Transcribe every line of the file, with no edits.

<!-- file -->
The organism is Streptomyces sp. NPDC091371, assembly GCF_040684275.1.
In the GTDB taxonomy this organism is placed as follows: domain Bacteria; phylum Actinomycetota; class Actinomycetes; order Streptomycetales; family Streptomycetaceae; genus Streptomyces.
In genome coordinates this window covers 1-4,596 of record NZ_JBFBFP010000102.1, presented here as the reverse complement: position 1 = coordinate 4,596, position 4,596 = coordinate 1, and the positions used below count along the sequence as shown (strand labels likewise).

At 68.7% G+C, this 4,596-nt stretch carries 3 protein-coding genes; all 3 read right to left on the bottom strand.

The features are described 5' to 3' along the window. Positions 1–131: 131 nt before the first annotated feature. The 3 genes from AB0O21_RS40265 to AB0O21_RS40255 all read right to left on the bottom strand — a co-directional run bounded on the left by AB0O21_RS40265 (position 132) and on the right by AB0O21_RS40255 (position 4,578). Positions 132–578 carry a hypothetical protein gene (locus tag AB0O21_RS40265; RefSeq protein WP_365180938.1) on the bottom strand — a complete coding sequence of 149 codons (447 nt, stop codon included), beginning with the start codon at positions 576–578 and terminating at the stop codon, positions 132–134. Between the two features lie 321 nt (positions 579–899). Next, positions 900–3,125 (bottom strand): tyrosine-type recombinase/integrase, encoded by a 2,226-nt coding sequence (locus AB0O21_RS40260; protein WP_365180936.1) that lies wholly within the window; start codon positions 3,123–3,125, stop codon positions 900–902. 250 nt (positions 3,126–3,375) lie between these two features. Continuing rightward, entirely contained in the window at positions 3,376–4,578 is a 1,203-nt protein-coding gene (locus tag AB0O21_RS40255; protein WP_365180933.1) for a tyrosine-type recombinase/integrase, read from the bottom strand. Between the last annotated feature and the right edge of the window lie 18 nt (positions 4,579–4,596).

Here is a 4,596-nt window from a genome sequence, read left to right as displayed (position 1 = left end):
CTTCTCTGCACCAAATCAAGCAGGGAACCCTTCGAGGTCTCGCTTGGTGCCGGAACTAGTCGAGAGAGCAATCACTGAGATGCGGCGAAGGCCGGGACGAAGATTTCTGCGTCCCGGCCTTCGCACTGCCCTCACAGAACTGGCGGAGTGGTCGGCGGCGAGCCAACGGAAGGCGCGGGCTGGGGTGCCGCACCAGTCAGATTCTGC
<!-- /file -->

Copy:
The organism is Streptomyces sp. NPDC091371, assembly GCF_040684275.1.
In the GTDB taxonomy this organism is placed as follows: domain Bacteria; phylum Actinomycetota; class Actinomycetes; order Streptomycetales; family Streptomycetaceae; genus Streptomyces.
In genome coordinates this window covers 1-4,596 of record NZ_JBFBFP010000102.1, presented here as the reverse complement: position 1 = coordinate 4,596, position 4,596 = coordinate 1, and the positions used below count along the sequence as shown (strand labels likewise).

At 68.7% G+C, this 4,596-nt stretch carries 3 protein-coding genes; all 3 read right to left on the bottom strand.

The features are described 5' to 3' along the window. Positions 1–131: 131 nt before the first annotated feature. The 3 genes from AB0O21_RS40265 to AB0O21_RS40255 all read right to left on the bottom strand — a co-directional run bounded on the left by AB0O21_RS40265 (position 132) and on the right by AB0O21_RS40255 (position 4,578). Positions 132–578 carry a hypothetical protein gene (locus tag AB0O21_RS40265; RefSeq protein WP_365180938.1) on the bottom strand — a complete coding sequence of 149 codons (447 nt, stop codon included), beginning with the start codon at positions 576–578 and terminating at the stop codon, positions 132–134. Between the two features lie 321 nt (positions 579–899). Next, positions 900–3,125 (bottom strand): tyrosine-type recombinase/integrase, encoded by a 2,226-nt coding sequence (locus AB0O21_RS40260; protein WP_365180936.1) that lies wholly within the window; start codon positions 3,123–3,125, stop codon positions 900–902. 250 nt (positions 3,126–3,375) lie between these two features. Continuing rightward, entirely contained in the window at positions 3,376–4,578 is a 1,203-nt protein-coding gene (locus tag AB0O21_RS40255; protein WP_365180933.1) for a tyrosine-type recombinase/integrase, read from the bottom strand. Between the last annotated feature and the right edge of the window lie 18 nt (positions 4,579–4,596).

Here is a 4,596-nt window from a genome sequence, read left to right as displayed (position 1 = left end):
CTTCTCTGCACCAAATCAAGCAGGGAACCCTTCGAGGTCTCGCTTGGTGCCGGAACTAGTCGAGAGAGCAATCACTGAGATGCGGCGAAGGCCGGGACGAAGATTTCTGCGTCCCGGCCTTCGCACTGCCCTCACAGAACTGGCGGAGTGGTCGGCGGCGAGCCAACGGAAGGCGCGGGCTGGGGTGCCGCACCAGTCAGATTCTGC